I have outstanding money from an individual. He refuses to pay. All i have is emails as proof of the amounts owed. What can i do?

UPDATED: Oct 1, 2022

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I have outstanding money from an individual. He refuses to pay. All i have is emails as proof of the amounts owed. What can i do?

I have given an individual an amount for an investment and was promised a return as from March 2018, which I have not yet received. He also took a contract on my name which he had agreed to pay but no payment was made. There are also small loans and cellphones in his possession. I only have emails. Requested documents have not been sent to me

Asked on September 6, 2018 under Business Law, Alaska


SJZ, Member, New York Bar / FreeAdvice Contributing Attorney

Answered 4 years ago | Contributor

You sue him: a lawsuit is how you get money from someone who owes you but does not pay. You would sue him for "breach of contract": that is, for violating his agreement to pay. You would have to show in court, whether by documentation and/or by credible (believable) testimony (i.e. your in-court testimony) that there was an agreement between the two of you, that you did what you were supposed to (e.g. paid), and that he has not done his part (e.g. given you a return or share of proceeds, or reimbursed you for the contract). If the amount is less than the limit for small claims court, suing in small claims, as your own attorney or "pro se," is a cost-effective, fast option.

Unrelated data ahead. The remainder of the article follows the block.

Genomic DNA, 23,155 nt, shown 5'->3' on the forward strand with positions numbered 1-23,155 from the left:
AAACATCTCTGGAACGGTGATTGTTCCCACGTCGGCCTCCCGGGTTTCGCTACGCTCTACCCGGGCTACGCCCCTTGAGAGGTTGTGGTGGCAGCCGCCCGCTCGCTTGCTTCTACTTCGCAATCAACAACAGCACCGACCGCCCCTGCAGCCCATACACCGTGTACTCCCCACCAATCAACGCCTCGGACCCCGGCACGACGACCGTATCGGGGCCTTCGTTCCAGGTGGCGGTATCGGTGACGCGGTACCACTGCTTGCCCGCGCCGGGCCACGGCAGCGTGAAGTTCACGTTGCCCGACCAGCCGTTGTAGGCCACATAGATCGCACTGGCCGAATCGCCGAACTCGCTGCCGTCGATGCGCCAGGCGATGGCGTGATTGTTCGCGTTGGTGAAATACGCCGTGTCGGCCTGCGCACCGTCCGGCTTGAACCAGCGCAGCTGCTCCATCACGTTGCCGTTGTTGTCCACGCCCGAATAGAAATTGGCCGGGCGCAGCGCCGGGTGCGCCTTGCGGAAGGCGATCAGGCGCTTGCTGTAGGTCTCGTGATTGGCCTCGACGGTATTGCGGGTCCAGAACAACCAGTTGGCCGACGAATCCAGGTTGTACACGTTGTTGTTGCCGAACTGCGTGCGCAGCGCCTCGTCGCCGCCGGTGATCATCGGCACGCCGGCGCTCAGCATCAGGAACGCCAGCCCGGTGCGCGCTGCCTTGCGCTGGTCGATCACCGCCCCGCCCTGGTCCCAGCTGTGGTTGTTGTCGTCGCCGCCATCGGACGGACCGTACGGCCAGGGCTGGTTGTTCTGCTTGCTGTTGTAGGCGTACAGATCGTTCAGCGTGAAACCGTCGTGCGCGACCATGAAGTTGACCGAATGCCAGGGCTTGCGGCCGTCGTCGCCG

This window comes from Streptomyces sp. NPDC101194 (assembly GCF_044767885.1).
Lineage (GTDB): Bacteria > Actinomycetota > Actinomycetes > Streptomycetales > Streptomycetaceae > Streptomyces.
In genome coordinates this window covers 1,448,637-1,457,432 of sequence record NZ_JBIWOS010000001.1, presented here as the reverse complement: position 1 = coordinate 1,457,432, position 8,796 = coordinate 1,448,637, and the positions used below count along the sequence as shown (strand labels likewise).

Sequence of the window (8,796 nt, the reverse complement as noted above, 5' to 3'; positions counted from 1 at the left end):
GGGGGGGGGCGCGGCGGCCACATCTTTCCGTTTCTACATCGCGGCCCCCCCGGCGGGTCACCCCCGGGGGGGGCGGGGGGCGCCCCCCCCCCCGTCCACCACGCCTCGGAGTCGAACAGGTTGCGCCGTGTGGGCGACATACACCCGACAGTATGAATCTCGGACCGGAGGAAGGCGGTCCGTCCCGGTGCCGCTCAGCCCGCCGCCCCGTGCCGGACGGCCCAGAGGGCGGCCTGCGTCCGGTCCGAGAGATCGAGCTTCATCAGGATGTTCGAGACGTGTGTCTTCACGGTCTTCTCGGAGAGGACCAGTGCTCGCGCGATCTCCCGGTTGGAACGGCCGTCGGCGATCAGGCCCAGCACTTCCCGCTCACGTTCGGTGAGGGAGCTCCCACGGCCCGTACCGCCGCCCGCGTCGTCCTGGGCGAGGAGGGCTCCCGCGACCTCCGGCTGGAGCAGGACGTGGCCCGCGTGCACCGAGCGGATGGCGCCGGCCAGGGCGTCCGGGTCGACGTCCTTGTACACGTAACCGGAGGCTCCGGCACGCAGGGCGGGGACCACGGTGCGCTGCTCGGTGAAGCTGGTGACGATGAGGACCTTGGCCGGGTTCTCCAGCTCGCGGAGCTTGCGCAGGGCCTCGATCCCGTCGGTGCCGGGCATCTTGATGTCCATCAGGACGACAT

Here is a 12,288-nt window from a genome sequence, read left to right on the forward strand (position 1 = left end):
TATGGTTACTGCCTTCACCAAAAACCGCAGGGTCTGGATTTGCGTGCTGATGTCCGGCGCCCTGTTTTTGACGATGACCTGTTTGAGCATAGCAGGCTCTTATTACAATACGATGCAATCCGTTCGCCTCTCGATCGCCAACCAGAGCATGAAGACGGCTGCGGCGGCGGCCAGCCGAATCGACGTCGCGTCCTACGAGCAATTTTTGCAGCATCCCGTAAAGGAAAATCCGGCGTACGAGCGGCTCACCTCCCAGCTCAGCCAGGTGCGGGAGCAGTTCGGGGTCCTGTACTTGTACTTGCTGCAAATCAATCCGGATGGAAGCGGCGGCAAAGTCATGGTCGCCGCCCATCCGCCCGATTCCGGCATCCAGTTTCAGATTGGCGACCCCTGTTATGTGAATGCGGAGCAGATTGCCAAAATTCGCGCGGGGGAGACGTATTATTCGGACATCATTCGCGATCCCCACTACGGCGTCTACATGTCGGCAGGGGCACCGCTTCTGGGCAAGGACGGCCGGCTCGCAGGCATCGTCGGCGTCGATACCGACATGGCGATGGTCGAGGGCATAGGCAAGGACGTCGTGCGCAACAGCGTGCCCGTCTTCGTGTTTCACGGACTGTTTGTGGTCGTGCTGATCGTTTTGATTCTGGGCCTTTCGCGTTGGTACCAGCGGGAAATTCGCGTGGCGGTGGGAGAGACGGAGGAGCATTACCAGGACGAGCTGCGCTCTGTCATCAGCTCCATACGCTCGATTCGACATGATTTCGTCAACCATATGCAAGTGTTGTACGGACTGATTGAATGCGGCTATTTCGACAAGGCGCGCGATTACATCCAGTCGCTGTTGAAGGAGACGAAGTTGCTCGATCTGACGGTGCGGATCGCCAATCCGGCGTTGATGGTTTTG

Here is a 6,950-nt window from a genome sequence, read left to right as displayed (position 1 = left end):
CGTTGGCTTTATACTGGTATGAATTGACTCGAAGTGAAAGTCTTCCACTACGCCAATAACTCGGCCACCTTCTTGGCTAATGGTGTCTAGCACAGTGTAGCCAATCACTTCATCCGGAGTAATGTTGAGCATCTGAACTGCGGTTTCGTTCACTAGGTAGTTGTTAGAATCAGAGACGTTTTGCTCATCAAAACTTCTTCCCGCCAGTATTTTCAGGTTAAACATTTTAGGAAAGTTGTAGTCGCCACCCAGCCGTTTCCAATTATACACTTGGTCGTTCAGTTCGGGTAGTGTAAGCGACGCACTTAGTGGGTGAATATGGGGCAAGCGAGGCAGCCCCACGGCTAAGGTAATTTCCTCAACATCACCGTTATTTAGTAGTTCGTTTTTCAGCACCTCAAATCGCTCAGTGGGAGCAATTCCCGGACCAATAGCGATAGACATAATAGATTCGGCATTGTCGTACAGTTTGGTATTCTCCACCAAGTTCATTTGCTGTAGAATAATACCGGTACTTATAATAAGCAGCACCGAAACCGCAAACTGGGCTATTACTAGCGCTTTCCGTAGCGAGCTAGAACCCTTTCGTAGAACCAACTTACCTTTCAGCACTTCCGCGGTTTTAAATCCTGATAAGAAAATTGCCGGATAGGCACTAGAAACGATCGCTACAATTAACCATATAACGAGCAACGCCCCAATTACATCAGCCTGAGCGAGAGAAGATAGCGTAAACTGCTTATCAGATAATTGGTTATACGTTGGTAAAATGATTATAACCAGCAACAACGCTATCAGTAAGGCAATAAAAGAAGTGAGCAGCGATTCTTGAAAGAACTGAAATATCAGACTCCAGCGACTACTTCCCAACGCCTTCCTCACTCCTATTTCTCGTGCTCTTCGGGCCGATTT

IMPORTANT NOTICE: The Answer(s) provided above are for general information only. The attorney providing the answer was not serving as the attorney for the person submitting the question or in any attorney-client relationship with such person. Laws may vary from state to state, and sometimes change. Tiny variations in the facts, or a fact not set forth in a question, often can change a legal outcome or an attorney's conclusion. Although AttorneyPages.com has verified the attorney was admitted to practice law in at least one jurisdiction, he or she may not be authorized to practice law in the jurisdiction referred to in the question, nor is he or she necessarily experienced in the area of the law involved. Unlike the information in the Answer(s) above, upon which you should NOT rely, for personal advice you can rely upon we suggest you retain an attorney to represent you.

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